How real is good enough? 300 degrees of virtual immersion
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Type of Workapplication/pdf
viii, 94 pages
DepartmentTowson University. Department of Psychology
RightsCopyright protected, all rights reserved.
There are no restrictions on access to this document. An internet release form signed by the author to display this document online is on file with Towson University Special Collections and Archives.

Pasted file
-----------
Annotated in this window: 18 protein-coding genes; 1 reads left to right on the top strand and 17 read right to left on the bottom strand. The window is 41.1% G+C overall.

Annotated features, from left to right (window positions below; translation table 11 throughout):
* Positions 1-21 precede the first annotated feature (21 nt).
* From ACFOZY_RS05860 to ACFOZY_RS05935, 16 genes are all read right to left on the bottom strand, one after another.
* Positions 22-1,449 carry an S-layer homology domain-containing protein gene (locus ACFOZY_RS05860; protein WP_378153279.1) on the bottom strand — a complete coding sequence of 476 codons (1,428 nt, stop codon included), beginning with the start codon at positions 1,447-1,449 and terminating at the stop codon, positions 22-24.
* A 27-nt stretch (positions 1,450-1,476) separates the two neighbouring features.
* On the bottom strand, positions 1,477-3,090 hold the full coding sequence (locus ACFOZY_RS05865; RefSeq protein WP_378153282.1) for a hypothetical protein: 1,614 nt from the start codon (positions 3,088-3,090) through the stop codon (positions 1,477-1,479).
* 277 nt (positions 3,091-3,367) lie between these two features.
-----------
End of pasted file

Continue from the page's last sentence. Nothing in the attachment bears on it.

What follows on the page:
Presence research lacks the assessment of interactions between psychological and physiological responses in interactive immersive environments. Additionally, a consensus regarding how to best examine presence does not exist. This research investigated measures to identify and provide operationally-relevant information regarding the realism of presence in a 300-degree immersive simulation. Participants engaged in a Shoot-Don't-Shoot simulation under three types of feedback: 1) shock, 2) life-bar, and 3) no feedback. It was hypothesized that: 1) the shock condition would be more immersive, 2) shock condition performance would be better than the other two conditions, 3) trait uncertainty would a) correlate immersion responses and b) moderate the stress experience. Both hypotheses 1 and 3b were supported. Immersion was significantly greater in the shock condition compared to the other feedback conditions. The shock condition was associated with more incorrect decisions, sometimes referred to as "spray and pray." Recommendations for effective immersive training strategies are included.